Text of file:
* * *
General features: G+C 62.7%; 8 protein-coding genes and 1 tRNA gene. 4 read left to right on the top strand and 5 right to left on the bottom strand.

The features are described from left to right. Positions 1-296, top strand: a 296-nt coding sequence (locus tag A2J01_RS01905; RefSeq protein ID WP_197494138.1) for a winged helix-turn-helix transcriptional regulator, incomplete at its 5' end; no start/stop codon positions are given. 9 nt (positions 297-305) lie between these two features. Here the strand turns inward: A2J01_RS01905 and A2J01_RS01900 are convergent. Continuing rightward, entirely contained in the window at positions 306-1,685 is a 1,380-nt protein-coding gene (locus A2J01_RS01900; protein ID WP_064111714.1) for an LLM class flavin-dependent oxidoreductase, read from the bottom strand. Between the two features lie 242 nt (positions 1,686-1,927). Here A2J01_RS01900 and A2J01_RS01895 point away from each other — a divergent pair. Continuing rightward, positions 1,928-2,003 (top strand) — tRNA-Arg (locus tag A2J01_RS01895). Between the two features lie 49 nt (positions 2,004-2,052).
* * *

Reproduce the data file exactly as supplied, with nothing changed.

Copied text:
General features: G+C 62.7%; 8 protein-coding genes and 1 tRNA gene. 4 read left to right on the top strand and 5 right to left on the bottom strand.

The features are described from left to right. Positions 1-296, top strand: a 296-nt coding sequence (locus tag A2J01_RS01905; RefSeq protein ID WP_197494138.1) for a winged helix-turn-helix transcriptional regulator, incomplete at its 5' end; no start/stop codon positions are given. 9 nt (positions 297-305) lie between these two features. Here the strand turns inward: A2J01_RS01905 and A2J01_RS01900 are convergent. Continuing rightward, entirely contained in the window at positions 306-1,685 is a 1,380-nt protein-coding gene (locus A2J01_RS01900; protein ID WP_064111714.1) for an LLM class flavin-dependent oxidoreductase, read from the bottom strand. Between the two features lie 242 nt (positions 1,686-1,927). Here A2J01_RS01900 and A2J01_RS01895 point away from each other — a divergent pair. Continuing rightward, positions 1,928-2,003 (top strand) — tRNA-Arg (locus tag A2J01_RS01895). Between the two features lie 49 nt (positions 2,004-2,052).